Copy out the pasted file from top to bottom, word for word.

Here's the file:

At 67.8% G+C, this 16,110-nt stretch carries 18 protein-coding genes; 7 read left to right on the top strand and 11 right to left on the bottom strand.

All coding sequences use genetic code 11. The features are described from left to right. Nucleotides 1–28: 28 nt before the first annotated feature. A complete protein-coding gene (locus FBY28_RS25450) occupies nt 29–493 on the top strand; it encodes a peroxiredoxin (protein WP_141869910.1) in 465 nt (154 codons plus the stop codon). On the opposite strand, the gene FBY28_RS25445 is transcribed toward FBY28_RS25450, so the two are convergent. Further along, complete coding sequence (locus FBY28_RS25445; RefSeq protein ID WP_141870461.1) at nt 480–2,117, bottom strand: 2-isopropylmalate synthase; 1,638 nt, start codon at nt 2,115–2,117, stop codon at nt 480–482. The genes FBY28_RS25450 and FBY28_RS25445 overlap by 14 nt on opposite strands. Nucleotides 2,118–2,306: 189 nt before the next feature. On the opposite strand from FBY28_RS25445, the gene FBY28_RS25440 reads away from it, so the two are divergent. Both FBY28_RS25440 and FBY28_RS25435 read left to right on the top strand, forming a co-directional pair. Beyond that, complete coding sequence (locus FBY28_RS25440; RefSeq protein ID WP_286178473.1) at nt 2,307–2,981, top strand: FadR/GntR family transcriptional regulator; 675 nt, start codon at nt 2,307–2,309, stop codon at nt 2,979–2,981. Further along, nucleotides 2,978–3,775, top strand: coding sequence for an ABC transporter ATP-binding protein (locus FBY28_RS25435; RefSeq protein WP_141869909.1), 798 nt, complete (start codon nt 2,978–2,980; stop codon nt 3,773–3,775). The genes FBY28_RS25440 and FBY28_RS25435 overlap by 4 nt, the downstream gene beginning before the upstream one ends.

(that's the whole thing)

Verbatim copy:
At 67.8% G+C, this 16,110-nt stretch carries 18 protein-coding genes; 7 read left to right on the top strand and 11 right to left on the bottom strand.

All coding sequences use genetic code 11. The features are described from left to right. Nucleotides 1–28: 28 nt before the first annotated feature. A complete protein-coding gene (locus FBY28_RS25450) occupies nt 29–493 on the top strand; it encodes a peroxiredoxin (protein WP_141869910.1) in 465 nt (154 codons plus the stop codon). On the opposite strand, the gene FBY28_RS25445 is transcribed toward FBY28_RS25450, so the two are convergent. Further along, complete coding sequence (locus FBY28_RS25445; RefSeq protein ID WP_141870461.1) at nt 480–2,117, bottom strand: 2-isopropylmalate synthase; 1,638 nt, start codon at nt 2,115–2,117, stop codon at nt 480–482. The genes FBY28_RS25450 and FBY28_RS25445 overlap by 14 nt on opposite strands. Nucleotides 2,118–2,306: 189 nt before the next feature. On the opposite strand from FBY28_RS25445, the gene FBY28_RS25440 reads away from it, so the two are divergent. Both FBY28_RS25440 and FBY28_RS25435 read left to right on the top strand, forming a co-directional pair. Beyond that, complete coding sequence (locus FBY28_RS25440; RefSeq protein ID WP_286178473.1) at nt 2,307–2,981, top strand: FadR/GntR family transcriptional regulator; 675 nt, start codon at nt 2,307–2,309, stop codon at nt 2,979–2,981. Further along, nucleotides 2,978–3,775, top strand: coding sequence for an ABC transporter ATP-binding protein (locus FBY28_RS25435; RefSeq protein WP_141869909.1), 798 nt, complete (start codon nt 2,978–2,980; stop codon nt 3,773–3,775). The genes FBY28_RS25440 and FBY28_RS25435 overlap by 4 nt, the downstream gene beginning before the upstream one ends.